DO YOU KNOW YOUR GRANDMA’S NAME?
I talked about my life changing trip to Hungary on my great grandmother’s 100th birthday in another post, and I was reminded of that time by Facebook, because it has been 5 years, almost to the day since then! Both my grandmother’s and my great grandmother’s “name days” were also recently, so I thought it would be interesting to write about this Hungarian tradition. Hungarians not only have a birthday, but a “name day” as well. Birthdays are usually celebrated just by your immediate family. Name days, however, are widely known and celebrated. Common first names are assigned to one or more days of the calendar, based on religious traditions, historical events, the birthday of a famous person who had the same first name, or on other facts. Name days are celebrated in work places, among friends and in the family. People usually gift flowers, desserts (like CHIMNEY CAKES!) or other small gifts. Sometimes there are even parties thrown to celebrate. On a day with a popular name, you will see people with flowers all over the place. One of my name days actually falls on my birthday, but my parents said it was just a coincidence! Different countries can celebrate the same name on different days. When is yours?
Since we are on the subject of names, another interesting tradition is that, the first name is the last and the last is the first. So for example, I was Papp Viviane, and that is what people would actually call me, not just like here when your write your name “Papp, Viviane”. Once I got married, I could do the “modern” Hungarian name change, which is the same as here, and become Moravick Viviane. Or I could have picked the traditional Hungarian custom. To do this, I would have taken the entire name of my groom with “-ne” suffix at the end. (“Ne” is the equivalent of “Mrs.” in Hungarian). So I would have been Moravick Ryanne! Even though people who knew me would call me by my previous first name, Viviane, you wouldn’t know my “real” name from my legal name! And vice versa!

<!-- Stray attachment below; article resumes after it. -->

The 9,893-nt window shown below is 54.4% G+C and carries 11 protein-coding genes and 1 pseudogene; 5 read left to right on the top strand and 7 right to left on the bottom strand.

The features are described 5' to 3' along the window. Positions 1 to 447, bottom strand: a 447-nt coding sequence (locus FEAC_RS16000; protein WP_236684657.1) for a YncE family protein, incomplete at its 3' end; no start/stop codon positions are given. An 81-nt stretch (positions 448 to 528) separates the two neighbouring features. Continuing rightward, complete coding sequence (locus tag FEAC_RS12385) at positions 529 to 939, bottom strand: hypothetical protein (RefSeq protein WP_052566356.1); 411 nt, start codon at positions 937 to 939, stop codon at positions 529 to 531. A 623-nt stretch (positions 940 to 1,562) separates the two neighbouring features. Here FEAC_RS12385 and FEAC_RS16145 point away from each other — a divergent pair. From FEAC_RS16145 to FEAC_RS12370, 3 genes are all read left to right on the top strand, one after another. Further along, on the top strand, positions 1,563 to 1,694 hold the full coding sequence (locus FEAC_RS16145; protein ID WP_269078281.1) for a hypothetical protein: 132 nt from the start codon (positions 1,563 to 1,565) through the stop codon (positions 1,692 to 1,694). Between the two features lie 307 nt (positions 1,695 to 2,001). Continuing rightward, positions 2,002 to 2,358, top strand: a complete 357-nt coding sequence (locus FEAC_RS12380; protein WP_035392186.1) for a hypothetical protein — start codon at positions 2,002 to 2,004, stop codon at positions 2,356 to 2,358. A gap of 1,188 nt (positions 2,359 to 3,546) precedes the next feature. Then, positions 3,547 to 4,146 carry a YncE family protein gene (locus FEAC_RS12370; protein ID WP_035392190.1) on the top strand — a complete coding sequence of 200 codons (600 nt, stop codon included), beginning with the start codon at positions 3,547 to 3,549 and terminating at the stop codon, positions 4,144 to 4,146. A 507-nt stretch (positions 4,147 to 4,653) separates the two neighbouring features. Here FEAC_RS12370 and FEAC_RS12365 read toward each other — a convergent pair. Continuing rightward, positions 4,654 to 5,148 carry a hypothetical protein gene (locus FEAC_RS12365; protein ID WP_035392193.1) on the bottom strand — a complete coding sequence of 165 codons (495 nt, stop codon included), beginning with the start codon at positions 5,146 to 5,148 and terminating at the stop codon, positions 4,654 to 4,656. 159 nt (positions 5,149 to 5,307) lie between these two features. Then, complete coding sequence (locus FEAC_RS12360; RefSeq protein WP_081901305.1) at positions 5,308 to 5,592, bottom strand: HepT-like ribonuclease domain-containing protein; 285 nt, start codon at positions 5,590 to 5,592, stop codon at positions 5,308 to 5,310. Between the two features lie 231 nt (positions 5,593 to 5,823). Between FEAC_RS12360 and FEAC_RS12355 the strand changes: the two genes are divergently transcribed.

Funny story about this- about 5 years ago, my aunt in Hungary asked me my grandmother’s name and I had absolutely no idea what it was. I only knew her legal name, (which was my step grandfather’s name) from seeing it written on mail, and since I just called her “grandma”, I never learned her first name, even though she is probably the closest I am to any relative. And now that name is the business namesake! My aunt found this totally hilarious and we still hysterically laugh about it every time I go visit.
4/17/2023 11:39:30 pm
So now that you are divorced, ruined another family as an adulterer, and remarried within a year, do you lose all names? Is family annihilating a Hungarian tradition too? I know what we would call you in my country.
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